A visit to Bangkok's Grand Palace is at the top of every visitors 'must-see' list. Built in 1782 by King Rama I who established Bangkok as Thailand's new capital, the Grand Palace became the Royal seat for 150 years.
The striking buildings within the palace complex reflect the spirit of each successive monarch and the era in which they ruled. While Thailand's current (and longest-reigning) monarch, King Bhumibol Adulyadej has never lived in the Grand Palace, the complex is still used to mark ceremonial and auspicious happenings. Deep within the Palace grounds you'll find Thailand's most sacred sight - Phra Kaew Morakot (the Emerald Buddha) contained within a beautiful temple (Wat Phra Kaeo). This highly revered Buddha sculpture is carved from a single block of jade and dates from the 15th century AD.
To make the most of your visit it is worthwhile hiring a guide who will help broaden your understanding of the Grand Palace and its colorful history.
The Temple of the Dawn - or Wat Arun - towers 260 ft (79 m) above the Chao Phraya river. With fabulous views of the rising and setting sun and of the city's main attractions, the temple is one of Bangkok's most visited sights after the Grand Palace.
Named by Bangkok's founder King Thaksin to signify the rise of the new kingdom (after Ayutthaya was destroyed), the Temple of the Dawn was originally much shorter until its expansion during King Rama III's rule (1824 - 1851). Local people donated the ceramic pieces that make up the temple's unique exterior decoration.
It is possible to climb the temple for views across the river to the Grand Palace and beyond but its narrow steps are not for the faint hearted.
The Chao Phraya River (or Mae Nam Chao Phraya) runs north to south through Thailand, whose most notable and densely populated cities lie along the river's main tributary.
In Bangkok, the Chao Phraya is a major transportation artery. A vast network of ferries and water taxis, known as long tails, ferry locals and tourists up and down the river, connecting with the city's main sights. For many, these boats are the preferred way of getting around Bangkok, whose streets are often choked with traffic.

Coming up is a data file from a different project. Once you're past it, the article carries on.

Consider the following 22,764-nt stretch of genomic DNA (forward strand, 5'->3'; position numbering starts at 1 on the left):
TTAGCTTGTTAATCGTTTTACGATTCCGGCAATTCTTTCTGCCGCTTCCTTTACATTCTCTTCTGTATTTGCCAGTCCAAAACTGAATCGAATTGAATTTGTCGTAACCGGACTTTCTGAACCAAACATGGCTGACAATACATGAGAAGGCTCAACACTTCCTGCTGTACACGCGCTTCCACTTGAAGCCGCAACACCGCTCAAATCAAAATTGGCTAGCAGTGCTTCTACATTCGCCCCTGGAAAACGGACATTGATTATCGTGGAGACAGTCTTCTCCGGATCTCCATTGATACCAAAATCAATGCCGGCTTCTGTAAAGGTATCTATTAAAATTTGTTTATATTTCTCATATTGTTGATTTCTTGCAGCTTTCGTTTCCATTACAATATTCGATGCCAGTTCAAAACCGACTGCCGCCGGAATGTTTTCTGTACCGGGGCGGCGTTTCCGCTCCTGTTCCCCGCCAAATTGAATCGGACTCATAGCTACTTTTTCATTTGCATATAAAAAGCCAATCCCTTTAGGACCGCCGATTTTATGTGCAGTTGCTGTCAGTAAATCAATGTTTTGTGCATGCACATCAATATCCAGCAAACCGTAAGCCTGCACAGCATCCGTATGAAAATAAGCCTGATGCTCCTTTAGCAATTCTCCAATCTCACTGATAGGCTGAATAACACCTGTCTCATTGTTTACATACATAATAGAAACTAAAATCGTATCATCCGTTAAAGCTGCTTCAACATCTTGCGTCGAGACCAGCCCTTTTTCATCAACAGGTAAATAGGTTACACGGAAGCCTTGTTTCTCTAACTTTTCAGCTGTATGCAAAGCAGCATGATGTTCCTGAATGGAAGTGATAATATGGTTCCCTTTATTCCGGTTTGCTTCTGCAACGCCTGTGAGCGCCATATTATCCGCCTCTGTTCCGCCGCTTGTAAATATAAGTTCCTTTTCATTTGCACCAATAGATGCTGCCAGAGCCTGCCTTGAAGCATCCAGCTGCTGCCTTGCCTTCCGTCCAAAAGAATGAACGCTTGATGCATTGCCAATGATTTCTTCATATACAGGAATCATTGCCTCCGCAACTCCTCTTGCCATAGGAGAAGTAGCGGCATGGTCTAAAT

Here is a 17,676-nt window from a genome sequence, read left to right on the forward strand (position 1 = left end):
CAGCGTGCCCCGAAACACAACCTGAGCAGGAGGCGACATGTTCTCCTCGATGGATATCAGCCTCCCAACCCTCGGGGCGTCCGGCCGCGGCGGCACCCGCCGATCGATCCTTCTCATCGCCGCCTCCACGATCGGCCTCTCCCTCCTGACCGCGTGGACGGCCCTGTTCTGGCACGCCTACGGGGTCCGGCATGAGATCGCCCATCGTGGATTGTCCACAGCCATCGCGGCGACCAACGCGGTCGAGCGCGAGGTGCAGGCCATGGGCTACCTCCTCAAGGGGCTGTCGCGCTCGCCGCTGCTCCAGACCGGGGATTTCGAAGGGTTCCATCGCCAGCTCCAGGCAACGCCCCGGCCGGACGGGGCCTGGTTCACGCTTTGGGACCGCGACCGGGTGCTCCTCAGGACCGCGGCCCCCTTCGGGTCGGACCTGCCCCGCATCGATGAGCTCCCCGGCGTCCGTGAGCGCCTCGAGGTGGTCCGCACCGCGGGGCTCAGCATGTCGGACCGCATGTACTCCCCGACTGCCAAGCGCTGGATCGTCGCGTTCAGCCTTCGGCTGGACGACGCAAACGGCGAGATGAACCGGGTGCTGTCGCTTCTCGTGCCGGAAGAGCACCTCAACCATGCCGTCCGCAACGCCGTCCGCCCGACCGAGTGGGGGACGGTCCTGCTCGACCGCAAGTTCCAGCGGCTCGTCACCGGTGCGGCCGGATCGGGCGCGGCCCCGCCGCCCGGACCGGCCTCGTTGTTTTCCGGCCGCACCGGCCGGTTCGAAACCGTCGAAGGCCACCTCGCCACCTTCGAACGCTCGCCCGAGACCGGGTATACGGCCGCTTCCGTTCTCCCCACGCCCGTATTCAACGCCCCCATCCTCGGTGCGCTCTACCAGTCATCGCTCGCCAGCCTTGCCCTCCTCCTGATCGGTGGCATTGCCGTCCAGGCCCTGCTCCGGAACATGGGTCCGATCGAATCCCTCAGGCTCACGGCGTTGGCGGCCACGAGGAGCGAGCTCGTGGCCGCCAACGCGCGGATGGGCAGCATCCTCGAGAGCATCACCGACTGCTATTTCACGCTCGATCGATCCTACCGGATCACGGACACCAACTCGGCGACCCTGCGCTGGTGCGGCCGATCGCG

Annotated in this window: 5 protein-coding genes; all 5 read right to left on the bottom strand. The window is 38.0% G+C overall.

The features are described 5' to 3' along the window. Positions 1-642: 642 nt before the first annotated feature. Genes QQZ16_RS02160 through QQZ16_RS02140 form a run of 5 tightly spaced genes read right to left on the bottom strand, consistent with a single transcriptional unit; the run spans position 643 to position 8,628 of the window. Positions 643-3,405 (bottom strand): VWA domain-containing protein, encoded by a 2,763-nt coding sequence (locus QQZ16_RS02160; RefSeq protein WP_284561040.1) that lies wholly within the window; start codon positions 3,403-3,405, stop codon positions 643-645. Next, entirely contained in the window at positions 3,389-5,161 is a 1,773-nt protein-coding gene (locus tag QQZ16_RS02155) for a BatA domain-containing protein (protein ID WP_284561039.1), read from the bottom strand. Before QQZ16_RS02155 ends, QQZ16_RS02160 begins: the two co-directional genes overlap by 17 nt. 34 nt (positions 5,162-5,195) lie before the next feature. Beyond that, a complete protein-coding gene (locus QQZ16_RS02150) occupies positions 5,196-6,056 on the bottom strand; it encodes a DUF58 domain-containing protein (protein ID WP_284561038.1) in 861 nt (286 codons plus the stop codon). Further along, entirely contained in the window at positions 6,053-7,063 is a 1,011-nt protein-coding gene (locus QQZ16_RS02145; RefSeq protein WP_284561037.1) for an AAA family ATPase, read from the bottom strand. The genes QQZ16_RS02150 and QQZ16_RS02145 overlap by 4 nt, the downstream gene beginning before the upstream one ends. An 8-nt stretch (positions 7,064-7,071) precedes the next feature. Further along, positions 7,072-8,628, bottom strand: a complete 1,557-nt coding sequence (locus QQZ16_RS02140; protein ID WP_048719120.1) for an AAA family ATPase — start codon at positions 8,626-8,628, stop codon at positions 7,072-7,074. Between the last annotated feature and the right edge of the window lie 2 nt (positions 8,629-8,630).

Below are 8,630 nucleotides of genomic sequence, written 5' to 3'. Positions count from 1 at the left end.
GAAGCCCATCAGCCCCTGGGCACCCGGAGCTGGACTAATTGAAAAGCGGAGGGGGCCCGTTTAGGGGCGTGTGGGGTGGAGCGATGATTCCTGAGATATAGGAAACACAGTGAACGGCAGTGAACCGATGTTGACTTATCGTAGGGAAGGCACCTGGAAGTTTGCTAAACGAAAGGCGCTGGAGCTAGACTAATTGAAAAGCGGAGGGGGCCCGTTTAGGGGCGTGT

Several boat lines compete for business on the river and its canals and you’ll find variations in price and distance traveled. If you start at Tha Sathon (accessible via sky train at Saphan Taksi), you'll chug sedately past (or be able to disembark at) Chinatown, Wat Arun, Wichai Prasit Fort and the Grand Palace. There’s no denying it - the Chao Phraya is a murky and sometimes smelly river, but even a short boat trip along it gives you a fresh perspective on the city.
Chinatown - or Yaowarat - is a vibrant area, packed with shops, markets, restaurants and hotels, mostly concentrated along Thanon Yaowarat (Yaowarat Street). Markedly different from the rest of Bangkok, Chinatown is relatively untouched by modern development and has the highest concentration of gold shops in the city. There is also a smaller network of roads and alleys, which reveal markets crammed with anything from hair slides to cutlery.
Having been settled in the area since the 1700s, Bangkok's large Chinese community has a unique and fascinating history. You can now get a sense of that at the relatively new Yaowarat Chinatown Heritage Centre in Wat Trai Mit Witthayaram. The center details the evolution of Chinatown and its people, from their earliest migration from China to the present day.
Located at the end of Chinatown's Yaowarat Road, near Hua Lampong Station, Wat Traimit is home to the world's largest gold-seated Buddha. Measuring in at three meters tall and weighing over five tons, the Golden Buddha makes Wat Traimit a prominent stop on Bangkok’s temple trail.
This impressive statue attracts floods of visitors who come to marvel at its impressive size and gleaming golden surface, but was once hidden from invading armies by a covering of plaster. Pieces of the plaster that once formed its disguise can now be found on display in a case within the temple.
In a city and country known for its colorful markets, none stands quite so vivid as Bangkok’s Pak Khlong Talat Flower Market. The largest floral market in the Thai capital -- both retail and wholesale -- sits on the banks of the river just south of Wat Pho.
Open 24 hours a day, the market starts each day primarily as a vegetable and fruit market before giving way to the flowers. As you wander through, you’ll see flowers from around the world, piled high in stall after stall -- delicate orchids, bunches of colorful carnations, fragrant roses, lilies and forget-me-nots.